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Difficult driving conditions

Snow, slush, heavy rain, ice or fog can present drivers a challenge. Anticipatory driving, reduced speed, increased following distance and extra vigilance are required when venturing out in adverse weather conditions. If possible, postpone the journey until the difficult conditions improve.

Varying conditions increase the risk of accidents

The risk of accidents is high in varying conditions. For example in wintertime the accident risk is highest at the beginning and end of the season. Stable weather conditions, be it dry weather in the summer or snowfall in the winter, make it easier for drivers to adjust their driving to the conditions compared to when the weather changes suddenly. Studies show that the rarer the weather, the higher the accident risk.

Smart drivers make a habit of checking the weather reports and traffic updates. Awareness of conditions will help you be more prepared.

If difficult conditions are ahead, challenge your need to take the journey: consider rescheduling or using alternative transport. If you must travel, plan ahead: reserve more time for your journey or reroute the drive. For example major roads are usually the first to to be cleared of snow. Check tyres, brakes, windscreen wipers, lights and fluid levels to make sure that your vehicle is roadworthy.

Braking takes longer on slippery roads

When the road are slippery, braking takes longer and the driver’s incorrect assessments result in immediate consequences. If you drive at 80 km/h on a dry asphalt road, you need almost 50 m and about four seconds to stop. On a snowy road stopping takes twice as much distance and time. On an icy road, the braking distance with the same speed can be over 180 meters. 

Thus it is vital to increase your following distance from other road users significantly and drive at a sensible speed. Too short a distance increases the risk of rear-end collisions. Many disastrous collisions with incoming traffic also originate from short distances. Even good winter tyres will not produce the traction of summer weather.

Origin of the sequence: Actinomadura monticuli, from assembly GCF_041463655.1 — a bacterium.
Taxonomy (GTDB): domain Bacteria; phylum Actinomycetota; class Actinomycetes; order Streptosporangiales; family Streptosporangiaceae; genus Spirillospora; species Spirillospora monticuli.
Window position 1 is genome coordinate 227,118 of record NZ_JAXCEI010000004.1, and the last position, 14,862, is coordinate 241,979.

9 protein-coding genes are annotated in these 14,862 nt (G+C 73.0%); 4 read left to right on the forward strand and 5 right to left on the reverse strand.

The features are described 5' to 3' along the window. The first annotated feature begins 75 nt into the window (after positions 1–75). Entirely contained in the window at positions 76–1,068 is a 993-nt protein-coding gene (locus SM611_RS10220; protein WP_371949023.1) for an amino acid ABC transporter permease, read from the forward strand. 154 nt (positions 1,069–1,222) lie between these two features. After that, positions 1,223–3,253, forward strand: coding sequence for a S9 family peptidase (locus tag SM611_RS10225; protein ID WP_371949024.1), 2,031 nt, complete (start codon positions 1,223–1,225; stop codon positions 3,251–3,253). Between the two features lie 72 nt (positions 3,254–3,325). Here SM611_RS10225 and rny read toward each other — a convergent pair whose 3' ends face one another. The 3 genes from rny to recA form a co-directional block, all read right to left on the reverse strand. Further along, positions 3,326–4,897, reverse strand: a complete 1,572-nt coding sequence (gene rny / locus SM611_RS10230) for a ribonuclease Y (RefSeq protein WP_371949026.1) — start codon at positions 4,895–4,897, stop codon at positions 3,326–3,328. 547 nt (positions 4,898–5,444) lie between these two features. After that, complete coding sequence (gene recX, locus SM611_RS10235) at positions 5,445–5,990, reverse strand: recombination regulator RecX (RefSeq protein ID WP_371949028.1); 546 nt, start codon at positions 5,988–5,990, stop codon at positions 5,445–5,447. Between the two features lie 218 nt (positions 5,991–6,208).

Be aware of black ice, aquaplaning and other autumn hazards

Driving conditions in Finland can be challenging already in autumn. The rain makes the asphalt wet which is much more slippery than dry road. Mud and wet leaves can also make the road slick, which can be hazardous particularly for two wheelers.

As the nighttime temperatures start to drop below freezing the road surfaces can be icy. Traction may vary greatly over just a short distance.

Especially in autumn black ice is something to watch out for. Black ice is a thin and often transparent coating of ice that can form quickly on the road surface. Black ice is exceptionally slippery and difficult to detect so you need to know when and where to expect black ice.

Black ice forms when a moist and cloudy evening or night is followed by a cold and sunny morning and the air cools quickly. Black ice can also form in sub zero temperatures when the snow, water or ice melts and re-freezes.

Black ice forms commonly

  • on bridges and overpasses. This is because the cold air is able to cool both the top and under the bridge or overpass, bringing about faster freezing.
  • on parts of the road in the shade.
  • in the early morning and evening just about the freezing point.

If driving on wet roads water or slush can build up between the tyre and the road surface. This causes the tyre to lose contact with the road and the vehicle to lose response to steering. Aquaplaning or hydroplaning is likely to occur at high speed and when their is a buildup of heavy rain or mixed snow and rain on the surface of the road.

Best way to avoid aqualplaning is to

  • reduce your speed in wet weather
  • avoid driving in tracks or large puddles
  • monitor the tread depth and air pressure of your tyres.

If aquaplaning occurs, keep calm, take your foot of the gas and depress the clutch and allow the speed to decrease. Do not hit the brakes. Avoid strong steering movements..

In addition to rainfall, the road surface may be made slippery by fallen leaves and by mud. Moped and motorcycle riders in particular should take this into account.